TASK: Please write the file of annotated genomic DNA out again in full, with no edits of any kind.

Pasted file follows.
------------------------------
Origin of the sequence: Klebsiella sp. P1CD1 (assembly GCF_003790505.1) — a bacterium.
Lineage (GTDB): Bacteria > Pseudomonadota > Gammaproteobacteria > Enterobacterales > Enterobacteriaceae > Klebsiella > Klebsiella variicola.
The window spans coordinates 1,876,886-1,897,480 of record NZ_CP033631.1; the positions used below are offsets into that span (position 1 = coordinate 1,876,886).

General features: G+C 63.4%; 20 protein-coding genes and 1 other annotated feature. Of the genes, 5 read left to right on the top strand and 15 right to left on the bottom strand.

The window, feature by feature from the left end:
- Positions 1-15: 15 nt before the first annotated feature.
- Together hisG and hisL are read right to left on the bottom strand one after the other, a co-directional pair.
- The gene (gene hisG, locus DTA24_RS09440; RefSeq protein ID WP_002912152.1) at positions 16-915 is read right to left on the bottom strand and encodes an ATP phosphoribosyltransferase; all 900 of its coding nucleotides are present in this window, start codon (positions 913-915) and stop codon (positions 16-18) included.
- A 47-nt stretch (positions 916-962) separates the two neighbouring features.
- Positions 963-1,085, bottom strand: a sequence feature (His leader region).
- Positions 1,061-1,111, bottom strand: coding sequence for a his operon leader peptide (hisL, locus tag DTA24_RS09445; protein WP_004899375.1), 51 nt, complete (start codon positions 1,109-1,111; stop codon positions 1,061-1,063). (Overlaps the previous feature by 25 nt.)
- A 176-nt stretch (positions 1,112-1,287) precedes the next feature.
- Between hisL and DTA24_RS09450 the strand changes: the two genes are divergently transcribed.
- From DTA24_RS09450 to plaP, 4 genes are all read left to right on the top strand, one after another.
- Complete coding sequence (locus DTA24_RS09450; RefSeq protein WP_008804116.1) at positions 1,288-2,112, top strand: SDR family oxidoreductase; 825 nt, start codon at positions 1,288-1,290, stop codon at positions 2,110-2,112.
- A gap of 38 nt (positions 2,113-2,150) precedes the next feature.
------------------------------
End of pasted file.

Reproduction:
Origin of the sequence: Klebsiella sp. P1CD1 (assembly GCF_003790505.1) — a bacterium.
Lineage (GTDB): Bacteria > Pseudomonadota > Gammaproteobacteria > Enterobacterales > Enterobacteriaceae > Klebsiella > Klebsiella variicola.
The window spans coordinates 1,876,886-1,897,480 of record NZ_CP033631.1; the positions used below are offsets into that span (position 1 = coordinate 1,876,886).

General features: G+C 63.4%; 20 protein-coding genes and 1 other annotated feature. Of the genes, 5 read left to right on the top strand and 15 right to left on the bottom strand.

The window, feature by feature from the left end:
- Positions 1-15: 15 nt before the first annotated feature.
- Together hisG and hisL are read right to left on the bottom strand one after the other, a co-directional pair.
- The gene (gene hisG, locus DTA24_RS09440; RefSeq protein ID WP_002912152.1) at positions 16-915 is read right to left on the bottom strand and encodes an ATP phosphoribosyltransferase; all 900 of its coding nucleotides are present in this window, start codon (positions 913-915) and stop codon (positions 16-18) included.
- A 47-nt stretch (positions 916-962) separates the two neighbouring features.
- Positions 963-1,085, bottom strand: a sequence feature (His leader region).
- Positions 1,061-1,111, bottom strand: coding sequence for a his operon leader peptide (hisL, locus tag DTA24_RS09445; protein WP_004899375.1), 51 nt, complete (start codon positions 1,109-1,111; stop codon positions 1,061-1,063). (Overlaps the previous feature by 25 nt.)
- A 176-nt stretch (positions 1,112-1,287) precedes the next feature.
- Between hisL and DTA24_RS09450 the strand changes: the two genes are divergently transcribed.
- From DTA24_RS09450 to plaP, 4 genes are all read left to right on the top strand, one after another.
- Complete coding sequence (locus DTA24_RS09450; RefSeq protein WP_008804116.1) at positions 1,288-2,112, top strand: SDR family oxidoreductase; 825 nt, start codon at positions 1,288-1,290, stop codon at positions 2,110-2,112.
- A gap of 38 nt (positions 2,113-2,150) precedes the next feature.